Some of these evangelical-charismatic leaders present the pandemic as ‘spiritual warfare’ orchestrated by Satan to prevent the Gospel from being proclaimed and souls saved.

For example, Mike Bickle, a Kansas City pastor, who is associated with the International House of Prayer (IHOP) and the elusive New Apostolic Reformation, said in a YouTube sermon on March 22 that this outbreak is part of Satan’s strategy to stop what he calls ‘stadium Christianity’.

By that he means mega-Christian events held at stadiums throughout the U.S. and the world. Bickle says: ‘there are 20 stadium events planned in 2020 across our nation … and the enemy says, “Enough! I’m going to stop this!”’

Others, however, see the coronavirus outbreak as Satan’s attempt to destroy President Trump.

The self-styled prophet, Jeremiah Johnson, claimed that he has a prophetic dream where he saw President Trump in a baseball stadium, at bat, and triumphing over the demonic pitcher.

Then, Johnson claimed that God told him that ‘The enemy has intended to strike out Donald Trump at the very critical hour in history. But behold, supernatural help is on the way, for I will slow down the advancement of the enemy and allow him to knock this out of the park.’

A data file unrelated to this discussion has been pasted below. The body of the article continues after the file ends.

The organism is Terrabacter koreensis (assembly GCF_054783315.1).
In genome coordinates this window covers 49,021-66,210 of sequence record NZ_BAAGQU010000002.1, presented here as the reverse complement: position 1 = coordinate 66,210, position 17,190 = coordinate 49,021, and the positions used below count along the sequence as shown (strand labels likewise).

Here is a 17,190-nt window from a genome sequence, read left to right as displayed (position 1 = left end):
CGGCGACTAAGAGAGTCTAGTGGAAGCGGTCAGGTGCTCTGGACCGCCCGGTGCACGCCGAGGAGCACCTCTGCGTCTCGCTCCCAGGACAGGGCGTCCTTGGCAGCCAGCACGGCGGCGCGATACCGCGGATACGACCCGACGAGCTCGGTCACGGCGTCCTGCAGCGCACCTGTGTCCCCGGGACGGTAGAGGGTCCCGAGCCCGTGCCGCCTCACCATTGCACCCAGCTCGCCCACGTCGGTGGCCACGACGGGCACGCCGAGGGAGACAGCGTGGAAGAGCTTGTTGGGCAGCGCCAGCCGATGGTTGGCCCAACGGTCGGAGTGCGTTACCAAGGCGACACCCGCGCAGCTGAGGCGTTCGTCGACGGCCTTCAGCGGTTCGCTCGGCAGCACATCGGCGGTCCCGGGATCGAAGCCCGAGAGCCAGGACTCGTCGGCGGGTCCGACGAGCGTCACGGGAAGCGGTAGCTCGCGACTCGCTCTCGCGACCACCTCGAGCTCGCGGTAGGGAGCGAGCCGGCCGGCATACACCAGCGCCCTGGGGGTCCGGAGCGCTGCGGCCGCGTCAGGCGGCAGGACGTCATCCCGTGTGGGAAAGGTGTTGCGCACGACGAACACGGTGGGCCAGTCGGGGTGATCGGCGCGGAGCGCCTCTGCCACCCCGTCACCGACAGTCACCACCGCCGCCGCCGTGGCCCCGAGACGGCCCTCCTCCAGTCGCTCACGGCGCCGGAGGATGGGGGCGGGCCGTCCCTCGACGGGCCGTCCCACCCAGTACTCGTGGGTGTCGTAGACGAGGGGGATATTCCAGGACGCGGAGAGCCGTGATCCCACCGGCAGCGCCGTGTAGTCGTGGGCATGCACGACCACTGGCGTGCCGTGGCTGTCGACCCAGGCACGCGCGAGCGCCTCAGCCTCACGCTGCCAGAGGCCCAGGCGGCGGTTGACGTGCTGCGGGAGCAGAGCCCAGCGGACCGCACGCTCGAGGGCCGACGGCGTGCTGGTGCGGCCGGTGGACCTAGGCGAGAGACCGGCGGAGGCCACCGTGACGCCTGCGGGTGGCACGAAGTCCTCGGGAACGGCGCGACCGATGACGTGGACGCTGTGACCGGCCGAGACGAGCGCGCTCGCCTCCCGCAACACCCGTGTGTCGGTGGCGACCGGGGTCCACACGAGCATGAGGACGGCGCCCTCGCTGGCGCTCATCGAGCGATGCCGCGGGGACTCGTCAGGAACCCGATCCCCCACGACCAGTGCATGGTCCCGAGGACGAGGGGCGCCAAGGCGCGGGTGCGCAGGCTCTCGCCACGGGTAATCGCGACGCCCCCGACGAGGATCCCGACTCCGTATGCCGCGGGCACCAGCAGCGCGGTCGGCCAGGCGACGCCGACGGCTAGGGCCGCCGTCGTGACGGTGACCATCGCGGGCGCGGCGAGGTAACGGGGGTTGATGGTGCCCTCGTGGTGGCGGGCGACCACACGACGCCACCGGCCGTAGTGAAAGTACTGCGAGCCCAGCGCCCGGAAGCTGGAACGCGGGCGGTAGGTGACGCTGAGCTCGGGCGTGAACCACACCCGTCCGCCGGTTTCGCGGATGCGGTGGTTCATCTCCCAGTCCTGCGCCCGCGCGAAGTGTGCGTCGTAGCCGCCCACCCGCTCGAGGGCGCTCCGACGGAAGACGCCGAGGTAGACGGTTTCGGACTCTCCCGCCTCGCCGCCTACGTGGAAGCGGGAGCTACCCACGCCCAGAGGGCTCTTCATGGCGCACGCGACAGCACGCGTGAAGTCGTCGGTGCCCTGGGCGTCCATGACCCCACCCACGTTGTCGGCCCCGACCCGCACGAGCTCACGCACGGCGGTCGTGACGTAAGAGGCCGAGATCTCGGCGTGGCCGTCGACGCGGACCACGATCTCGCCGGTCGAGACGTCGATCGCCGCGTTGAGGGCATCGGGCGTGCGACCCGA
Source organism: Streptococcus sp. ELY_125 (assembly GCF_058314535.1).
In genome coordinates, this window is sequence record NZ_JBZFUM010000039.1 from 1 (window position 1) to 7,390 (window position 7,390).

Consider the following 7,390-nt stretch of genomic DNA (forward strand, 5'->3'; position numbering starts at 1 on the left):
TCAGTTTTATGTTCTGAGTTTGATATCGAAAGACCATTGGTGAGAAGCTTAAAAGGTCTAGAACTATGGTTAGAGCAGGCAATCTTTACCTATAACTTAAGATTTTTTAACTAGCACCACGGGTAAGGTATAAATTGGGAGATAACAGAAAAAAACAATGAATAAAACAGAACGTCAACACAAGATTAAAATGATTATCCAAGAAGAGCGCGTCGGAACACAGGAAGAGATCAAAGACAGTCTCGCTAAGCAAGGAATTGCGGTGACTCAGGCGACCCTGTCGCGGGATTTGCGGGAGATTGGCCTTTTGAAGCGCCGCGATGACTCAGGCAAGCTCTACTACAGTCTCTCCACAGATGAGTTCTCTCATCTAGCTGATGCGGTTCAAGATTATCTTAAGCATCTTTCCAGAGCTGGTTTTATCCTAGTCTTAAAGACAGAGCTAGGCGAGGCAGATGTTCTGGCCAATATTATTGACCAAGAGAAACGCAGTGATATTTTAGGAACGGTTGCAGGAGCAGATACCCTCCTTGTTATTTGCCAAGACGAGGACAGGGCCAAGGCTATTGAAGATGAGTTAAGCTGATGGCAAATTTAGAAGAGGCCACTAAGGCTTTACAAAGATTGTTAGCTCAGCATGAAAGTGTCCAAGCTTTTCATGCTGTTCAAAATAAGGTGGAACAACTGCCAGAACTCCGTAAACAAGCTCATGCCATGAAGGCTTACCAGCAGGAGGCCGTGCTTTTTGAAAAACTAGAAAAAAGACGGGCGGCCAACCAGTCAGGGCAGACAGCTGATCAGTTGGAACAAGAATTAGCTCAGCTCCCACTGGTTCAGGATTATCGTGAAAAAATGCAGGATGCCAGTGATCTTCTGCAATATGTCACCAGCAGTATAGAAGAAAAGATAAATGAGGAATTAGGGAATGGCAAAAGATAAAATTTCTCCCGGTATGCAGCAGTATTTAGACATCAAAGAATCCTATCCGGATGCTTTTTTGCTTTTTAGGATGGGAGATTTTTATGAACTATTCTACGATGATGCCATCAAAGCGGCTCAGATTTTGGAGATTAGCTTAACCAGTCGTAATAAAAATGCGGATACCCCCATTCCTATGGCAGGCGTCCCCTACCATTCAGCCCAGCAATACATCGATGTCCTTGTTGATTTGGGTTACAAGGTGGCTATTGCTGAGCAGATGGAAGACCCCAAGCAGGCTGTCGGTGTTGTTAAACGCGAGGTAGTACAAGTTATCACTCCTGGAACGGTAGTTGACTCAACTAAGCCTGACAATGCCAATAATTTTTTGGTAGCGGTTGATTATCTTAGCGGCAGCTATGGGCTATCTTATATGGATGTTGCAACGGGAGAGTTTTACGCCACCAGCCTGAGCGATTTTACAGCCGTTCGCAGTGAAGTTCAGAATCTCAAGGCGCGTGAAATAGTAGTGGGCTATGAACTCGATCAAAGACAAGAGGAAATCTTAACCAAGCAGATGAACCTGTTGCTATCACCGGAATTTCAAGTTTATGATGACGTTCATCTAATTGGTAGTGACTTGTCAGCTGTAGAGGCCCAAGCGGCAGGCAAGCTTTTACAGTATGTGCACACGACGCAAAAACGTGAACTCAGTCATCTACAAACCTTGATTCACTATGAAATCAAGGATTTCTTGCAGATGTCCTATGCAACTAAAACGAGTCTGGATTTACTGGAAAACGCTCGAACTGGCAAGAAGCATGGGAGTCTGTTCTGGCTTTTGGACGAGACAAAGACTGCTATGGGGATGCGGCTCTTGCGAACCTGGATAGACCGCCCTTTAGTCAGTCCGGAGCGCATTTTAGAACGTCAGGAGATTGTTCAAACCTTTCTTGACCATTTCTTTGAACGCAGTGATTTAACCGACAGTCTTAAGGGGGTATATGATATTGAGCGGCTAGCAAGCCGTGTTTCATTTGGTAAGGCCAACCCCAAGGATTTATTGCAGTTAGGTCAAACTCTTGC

The approaches and actions of these leaders of evangelical-charismatic Christianity should not be seen as expressions of faith. Rather, they must be regarded as sheer folly.

The Christian faith requires believers to exhibit the uncommon love called agape such that they would be willing to lay down their lives for their friends (John 15:13). But it does not require believers to show their faith by unnecessarily exposing themselves and others to danger and harm.

Such acts cannot be said to be motivated by genuine faith. Rather they are infantile displays of reckless bravado and senseless triumphalism that has no Scriptural warrant whatsoever.

This is especially so when technology has made available to the Christian community many alternative ways in which it can ‘gather’ for worship and fellowship without endangering each other’s lives by meeting physically.

(This of course must not be taken to suggest that these should be permanent alternatives to a physical assembly. But in such extraordinary times, Christians should give thanks to God for providing, through his common grace, the technologies that enable his people to worship him meaningfully, even if remotely.)

Christians should not see restrictions imposed by the government in the situation of a pandemic – including a ban on religious gatherings – as the State’s attempt to exercise undue control over faith communities, and civil disobedience as an appropriate response. Such a view is simply ludicrous, and has altogether misunderstood the purpose of civil disobedience in the Christian tradition.